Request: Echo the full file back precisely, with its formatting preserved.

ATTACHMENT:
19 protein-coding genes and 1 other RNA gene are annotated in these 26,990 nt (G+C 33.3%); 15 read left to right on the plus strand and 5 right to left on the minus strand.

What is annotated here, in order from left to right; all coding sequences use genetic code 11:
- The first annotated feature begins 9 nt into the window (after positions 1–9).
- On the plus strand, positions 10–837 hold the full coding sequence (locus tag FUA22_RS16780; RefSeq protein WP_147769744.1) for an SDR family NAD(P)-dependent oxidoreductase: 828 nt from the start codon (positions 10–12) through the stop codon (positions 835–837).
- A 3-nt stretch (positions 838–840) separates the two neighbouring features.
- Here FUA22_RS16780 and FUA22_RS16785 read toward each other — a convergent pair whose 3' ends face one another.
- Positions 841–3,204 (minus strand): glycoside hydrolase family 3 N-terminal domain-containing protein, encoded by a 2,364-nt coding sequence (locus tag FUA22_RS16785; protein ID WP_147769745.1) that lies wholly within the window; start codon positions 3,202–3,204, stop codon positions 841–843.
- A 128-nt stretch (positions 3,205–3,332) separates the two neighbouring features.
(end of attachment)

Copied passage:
19 protein-coding genes and 1 other RNA gene are annotated in these 26,990 nt (G+C 33.3%); 15 read left to right on the plus strand and 5 right to left on the minus strand.

What is annotated here, in order from left to right; all coding sequences use genetic code 11:
- The first annotated feature begins 9 nt into the window (after positions 1–9).
- On the plus strand, positions 10–837 hold the full coding sequence (locus tag FUA22_RS16780; RefSeq protein WP_147769744.1) for an SDR family NAD(P)-dependent oxidoreductase: 828 nt from the start codon (positions 10–12) through the stop codon (positions 835–837).
- A 3-nt stretch (positions 838–840) separates the two neighbouring features.
- Here FUA22_RS16780 and FUA22_RS16785 read toward each other — a convergent pair whose 3' ends face one another.
- Positions 841–3,204 (minus strand): glycoside hydrolase family 3 N-terminal domain-containing protein, encoded by a 2,364-nt coding sequence (locus tag FUA22_RS16785; protein ID WP_147769745.1) that lies wholly within the window; start codon positions 3,202–3,204, stop codon positions 841–843.
- A 128-nt stretch (positions 3,205–3,332) separates the two neighbouring features.